Evolution, Genetics, and Man

By Theodosius Dobzhansky | Go to book overview

7
Individuals, Populations, and Races

Experience shows that every person we meet is different from any met before. Individual differences exist also among animals and plants, and for that matter no two material objects are completely identical. Yet human language forces the infinite variety of experience into categories symbolized by words--man, horse, dog, pine, etc. It is easy to mistake words for actual objects, and to conclude that each word refers to some metaphysical entity or "idea." Plato, the greatest philosopher of antiquity, actually taught that individual men, horses, pine trees, etc., are imperfect and temporary expressions of the eternal and unchangeable ideal Man, Horse, and Pine.

Although few modern philosophers and still fewer scientists take Plato's "ideas" literally, his way of thinking is deeply rooted in many minds. It is common to hear people speak glibly of a "typical Frenchman," or "real American," or "ideal horse." Such expressions are legitimate only so long as the speaker realizes that the "type" or "ideal" is a composite image which he endows with properties commonly met with in actual individuals or considered desirable or pleasing. The trouble is that people are frequently tempted to think of these abstractions as though they were real entities. This "typological" thinking may even be carried to the point when the imaginary Man or the imaginary American is substituted for real men and for living persons who compose a nation as objects of sympathy and affection.

Types and Classifications . The typological approach is convenient in the branches of biology which deal with description and classification of animals and plants. Just as a large library must be systematized and catalogued to be usable, so living organisms have been divided into phyla, classes, orders, families, genera, species, and sub

-134-

Notes for this page

Add a new note
If you are trying to select text to create highlights or citations, remember that you must now click or tap on the first word, and then click or tap on the last word.
One moment ...
Project items

Items saved from this book

This book has been saved
Highlights (0)
Some of your highlights are legacy items.

Highlights saved before July 30, 2012 will not be displayed on their respective source pages.

You can easily re-create the highlights by opening the book page or article, selecting the text, and clicking “Highlight.”

Citations (0)
Some of your citations are legacy items.

Any citation created before July 30, 2012 will labeled as a “Cited page.” New citations will be saved as cited passages, pages or articles.

We also added the ability to view new citations from your projects or the book or article where you created them.

Notes (0)
Bookmarks (0)

You have no saved items from this book

Project items include:
  • Saved book/article
  • Highlights
  • Quotes/citations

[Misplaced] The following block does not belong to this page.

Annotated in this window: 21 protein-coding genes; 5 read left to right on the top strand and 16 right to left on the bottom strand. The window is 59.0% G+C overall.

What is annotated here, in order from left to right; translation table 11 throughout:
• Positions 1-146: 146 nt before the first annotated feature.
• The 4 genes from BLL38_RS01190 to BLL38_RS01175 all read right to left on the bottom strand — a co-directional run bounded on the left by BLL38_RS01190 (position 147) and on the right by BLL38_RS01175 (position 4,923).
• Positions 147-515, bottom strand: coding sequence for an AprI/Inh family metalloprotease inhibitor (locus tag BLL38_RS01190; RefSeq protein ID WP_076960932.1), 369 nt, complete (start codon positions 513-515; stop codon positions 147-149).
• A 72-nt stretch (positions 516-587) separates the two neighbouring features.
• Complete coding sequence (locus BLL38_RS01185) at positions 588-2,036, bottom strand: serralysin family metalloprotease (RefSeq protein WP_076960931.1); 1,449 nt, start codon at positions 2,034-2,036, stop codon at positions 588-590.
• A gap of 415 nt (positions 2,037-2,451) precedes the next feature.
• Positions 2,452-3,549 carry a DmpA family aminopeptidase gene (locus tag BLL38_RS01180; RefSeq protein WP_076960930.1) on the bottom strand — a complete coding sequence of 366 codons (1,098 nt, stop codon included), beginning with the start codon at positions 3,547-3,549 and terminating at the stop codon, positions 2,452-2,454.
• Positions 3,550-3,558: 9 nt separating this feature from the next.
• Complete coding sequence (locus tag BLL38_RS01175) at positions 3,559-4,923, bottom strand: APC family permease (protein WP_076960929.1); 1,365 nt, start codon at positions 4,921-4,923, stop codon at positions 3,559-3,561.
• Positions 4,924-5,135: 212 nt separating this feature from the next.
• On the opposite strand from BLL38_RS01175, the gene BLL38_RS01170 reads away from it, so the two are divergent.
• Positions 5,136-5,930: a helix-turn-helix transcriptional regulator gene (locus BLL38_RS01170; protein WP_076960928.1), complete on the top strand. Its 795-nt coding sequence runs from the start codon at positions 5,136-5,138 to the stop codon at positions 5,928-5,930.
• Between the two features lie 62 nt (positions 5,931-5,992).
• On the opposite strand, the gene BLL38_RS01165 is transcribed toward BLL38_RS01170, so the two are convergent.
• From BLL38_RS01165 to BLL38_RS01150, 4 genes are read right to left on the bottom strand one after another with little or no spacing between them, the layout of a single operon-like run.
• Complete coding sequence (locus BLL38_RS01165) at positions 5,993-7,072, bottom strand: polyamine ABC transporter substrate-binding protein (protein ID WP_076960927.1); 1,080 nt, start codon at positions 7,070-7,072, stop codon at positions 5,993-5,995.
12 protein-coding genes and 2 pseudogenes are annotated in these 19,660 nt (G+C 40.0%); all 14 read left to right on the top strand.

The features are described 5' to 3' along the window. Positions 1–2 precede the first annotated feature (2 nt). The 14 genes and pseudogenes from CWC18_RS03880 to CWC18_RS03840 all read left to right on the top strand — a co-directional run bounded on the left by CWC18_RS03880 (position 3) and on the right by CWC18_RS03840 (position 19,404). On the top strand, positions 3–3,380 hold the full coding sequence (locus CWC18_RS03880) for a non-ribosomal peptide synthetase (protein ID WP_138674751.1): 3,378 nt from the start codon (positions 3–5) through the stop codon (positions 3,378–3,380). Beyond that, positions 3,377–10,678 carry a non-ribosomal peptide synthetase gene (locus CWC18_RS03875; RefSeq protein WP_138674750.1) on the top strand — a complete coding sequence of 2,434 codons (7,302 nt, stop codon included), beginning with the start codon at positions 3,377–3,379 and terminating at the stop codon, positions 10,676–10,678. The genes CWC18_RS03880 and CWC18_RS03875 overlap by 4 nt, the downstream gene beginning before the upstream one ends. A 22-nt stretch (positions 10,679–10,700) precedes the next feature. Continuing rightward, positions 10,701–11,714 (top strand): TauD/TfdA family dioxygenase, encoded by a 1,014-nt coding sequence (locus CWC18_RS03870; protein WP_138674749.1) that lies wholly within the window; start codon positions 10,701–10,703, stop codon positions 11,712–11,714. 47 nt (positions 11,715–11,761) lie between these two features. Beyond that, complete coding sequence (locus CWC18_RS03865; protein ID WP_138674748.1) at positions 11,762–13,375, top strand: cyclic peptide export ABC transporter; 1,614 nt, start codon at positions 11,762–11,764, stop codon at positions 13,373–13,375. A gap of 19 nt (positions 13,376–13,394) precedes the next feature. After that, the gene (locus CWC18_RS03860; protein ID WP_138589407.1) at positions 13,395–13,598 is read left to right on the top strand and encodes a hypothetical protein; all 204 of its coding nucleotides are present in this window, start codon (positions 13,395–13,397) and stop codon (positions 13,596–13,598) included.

• Notes
  • Bookmarks
Notes
Cite this page

Cited page

Style
Citations are available only to our active members.
Sign up now to cite pages or passages in MLA, APA and Chicago citation styles.

(Einhorn, 1992, p. 25)

(Einhorn 25)

1

1. Lois J. Einhorn, Abraham Lincoln, the Orator: Penetrating the Lincoln Legend (Westport, CT: Greenwood Press, 1992), 25, http://www.questia.com/read/27419298.

Cited page

Bookmark this page
Evolution, Genetics, and Man
Settings

Settings

Typeface
Text size Smaller Larger
Search within

Search within this book

Look up

Look up a word

  • Dictionary
  • Thesaurus
Please submit a word or phrase above.
Print this page

Print this page

Why can't I print more than one page at a time?

Full screen
/ 406

matching results for page

Cited passage

Style
Citations are available only to our active members.
Sign up now to cite pages or passages in MLA, APA and Chicago citation styles.

"Portraying himself as an honest, ordinary person helped Lincoln identify with his audiences." (Einhorn, 1992, p. 25).

"Portraying himself as an honest, ordinary person helped Lincoln identify with his audiences." (Einhorn 25)

"Portraying himself as an honest, ordinary person helped Lincoln identify with his audiences."1

1. Lois J. Einhorn, Abraham Lincoln, the Orator: Penetrating the Lincoln Legend (Westport, CT: Greenwood Press, 1992), 25, http://www.questia.com/read/27419298.

Cited passage

Welcome to the new Questia Reader

The Questia Reader has been updated to provide you with an even better online reading experience.  It is now 100% Responsive, which means you can read our books and articles on any sized device you wish.  All of your favorite tools like notes, highlights, and citations are still here, but the way you select text has been updated to be easier to use, especially on touchscreen devices.  Here's how:

1. Click or tap the first word you want to select.
2. Click or tap the last word you want to select.

OK, got it!

Thanks for trying Questia!

Please continue trying out our research tools, but please note, full functionality is available only to our active members.

Your work will be lost once you leave this Web page.

For full access in an ad-free environment, sign up now for a FREE, 1-day trial.

Already a member? Log in now.